The Use of Eye-gaze to Understand Multimedia Learning

The Use of Eye-gaze to Understand Multimedia Learning

Malinda Desjarlais (Mount Royal University, Canada)
Copyright: © 2017 |Pages: 21
DOI: 10.4018/978-1-5225-1005-5.ch007

Abstract

There is great interest in how learners construct knowledge when presented with multimedia. Although information has been gained from evaluating recall performance across multimedia conditions, the use of eye-gaze indices for understanding multimedia learning is becoming increasingly popular. Within the multimedia learning literature, researchers have used duration, frequency and sequence of fixations as well as shifts in eye-gaze to identify differences regarding the selection, organization, and integration of information among learners. The current chapter provides a discussion of eye-gaze measures that have been employed in multimedia research and their related interpretations for the attentional process that takes place during the learning phase. In addition, considerations for using eye-gaze measures to understand multimedia learning are presented.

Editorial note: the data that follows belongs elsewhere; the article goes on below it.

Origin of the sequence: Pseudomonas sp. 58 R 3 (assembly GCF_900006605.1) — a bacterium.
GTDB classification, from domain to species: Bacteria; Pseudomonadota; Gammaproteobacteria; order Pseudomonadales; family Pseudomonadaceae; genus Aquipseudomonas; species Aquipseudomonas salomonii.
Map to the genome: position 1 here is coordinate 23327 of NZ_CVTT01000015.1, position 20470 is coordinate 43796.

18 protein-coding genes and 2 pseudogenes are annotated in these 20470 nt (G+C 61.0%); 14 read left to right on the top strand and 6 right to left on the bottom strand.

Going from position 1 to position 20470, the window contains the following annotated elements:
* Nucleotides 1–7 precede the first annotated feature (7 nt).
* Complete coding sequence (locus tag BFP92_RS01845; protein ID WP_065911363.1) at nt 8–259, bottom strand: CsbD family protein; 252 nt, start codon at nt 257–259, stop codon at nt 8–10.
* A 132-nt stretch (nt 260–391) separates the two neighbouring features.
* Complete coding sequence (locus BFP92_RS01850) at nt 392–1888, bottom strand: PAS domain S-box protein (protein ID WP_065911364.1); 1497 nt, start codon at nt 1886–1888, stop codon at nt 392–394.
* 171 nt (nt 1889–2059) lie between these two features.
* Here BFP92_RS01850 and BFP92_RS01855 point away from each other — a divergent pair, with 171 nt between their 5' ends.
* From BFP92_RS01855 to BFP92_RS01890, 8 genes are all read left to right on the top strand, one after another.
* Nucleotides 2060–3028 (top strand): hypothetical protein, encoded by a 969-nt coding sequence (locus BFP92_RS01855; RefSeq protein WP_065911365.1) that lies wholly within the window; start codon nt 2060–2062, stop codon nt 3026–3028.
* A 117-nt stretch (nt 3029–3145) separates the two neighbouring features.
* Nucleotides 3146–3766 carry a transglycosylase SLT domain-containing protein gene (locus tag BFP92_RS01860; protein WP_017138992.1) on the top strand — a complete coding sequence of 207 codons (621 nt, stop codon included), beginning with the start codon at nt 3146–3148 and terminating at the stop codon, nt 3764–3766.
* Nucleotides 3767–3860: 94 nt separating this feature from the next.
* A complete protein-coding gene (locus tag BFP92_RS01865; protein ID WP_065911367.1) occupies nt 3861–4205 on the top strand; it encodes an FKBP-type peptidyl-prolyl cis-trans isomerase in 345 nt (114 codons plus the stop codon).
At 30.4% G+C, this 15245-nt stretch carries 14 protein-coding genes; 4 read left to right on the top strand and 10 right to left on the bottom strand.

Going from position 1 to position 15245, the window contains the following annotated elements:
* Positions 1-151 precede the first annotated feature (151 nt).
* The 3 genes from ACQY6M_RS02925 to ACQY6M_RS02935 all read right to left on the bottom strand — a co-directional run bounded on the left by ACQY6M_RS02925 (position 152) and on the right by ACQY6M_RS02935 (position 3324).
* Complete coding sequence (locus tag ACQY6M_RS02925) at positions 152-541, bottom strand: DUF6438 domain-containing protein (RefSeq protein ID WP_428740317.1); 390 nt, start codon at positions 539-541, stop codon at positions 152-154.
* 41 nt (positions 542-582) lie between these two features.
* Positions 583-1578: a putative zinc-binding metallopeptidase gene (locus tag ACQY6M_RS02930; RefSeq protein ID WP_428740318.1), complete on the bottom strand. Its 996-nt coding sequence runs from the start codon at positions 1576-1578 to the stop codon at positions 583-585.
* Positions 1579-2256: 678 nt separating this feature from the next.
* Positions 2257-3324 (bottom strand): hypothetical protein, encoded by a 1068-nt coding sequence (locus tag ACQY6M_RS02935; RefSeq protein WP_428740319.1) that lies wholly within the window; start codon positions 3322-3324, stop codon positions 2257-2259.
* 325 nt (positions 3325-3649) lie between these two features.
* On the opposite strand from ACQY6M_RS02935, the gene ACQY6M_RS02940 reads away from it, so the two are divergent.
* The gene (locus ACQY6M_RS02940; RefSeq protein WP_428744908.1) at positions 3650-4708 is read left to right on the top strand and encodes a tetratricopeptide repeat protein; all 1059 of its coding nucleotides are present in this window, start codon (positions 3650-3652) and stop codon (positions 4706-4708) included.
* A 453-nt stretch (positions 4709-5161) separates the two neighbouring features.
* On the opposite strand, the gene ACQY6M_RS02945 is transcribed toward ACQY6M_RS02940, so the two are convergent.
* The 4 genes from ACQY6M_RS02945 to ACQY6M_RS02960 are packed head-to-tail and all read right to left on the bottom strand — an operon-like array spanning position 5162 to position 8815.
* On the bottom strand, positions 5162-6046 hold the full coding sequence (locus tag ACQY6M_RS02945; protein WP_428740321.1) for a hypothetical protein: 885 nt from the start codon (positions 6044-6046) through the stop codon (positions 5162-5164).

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Background On Eye-Gaze Research

According to the eye-mind hypothesis (Just & Carpenter, 1980) and the assumption of the eye-mind link (Reichle, Pollatsek, & Rayner, 2006), there is a close association between the element of the visual field a person is fixating on (aka overt attention) and his/her cognitive attention (aka covert attention). It is assumed that individuals are attending to the element of the visual field which their eyes are fixated (Anderson, 2000; Wang, 2011). When people attend to information they make a sequence of fixations separated by fast eye movements known as saccades. Fixations capture the motionless gaze or pauses that typically last about 200-500ms when visual information enters the information processing system; on the other hand, vision is suppressed during saccades (Rayner, 1998; Viviani, 1990). Therefore, information abstracted from learners’ fixations - including duration, frequency, location, or sequence - has been considered the most meaningful for understanding attentional processes during multimedia learning.

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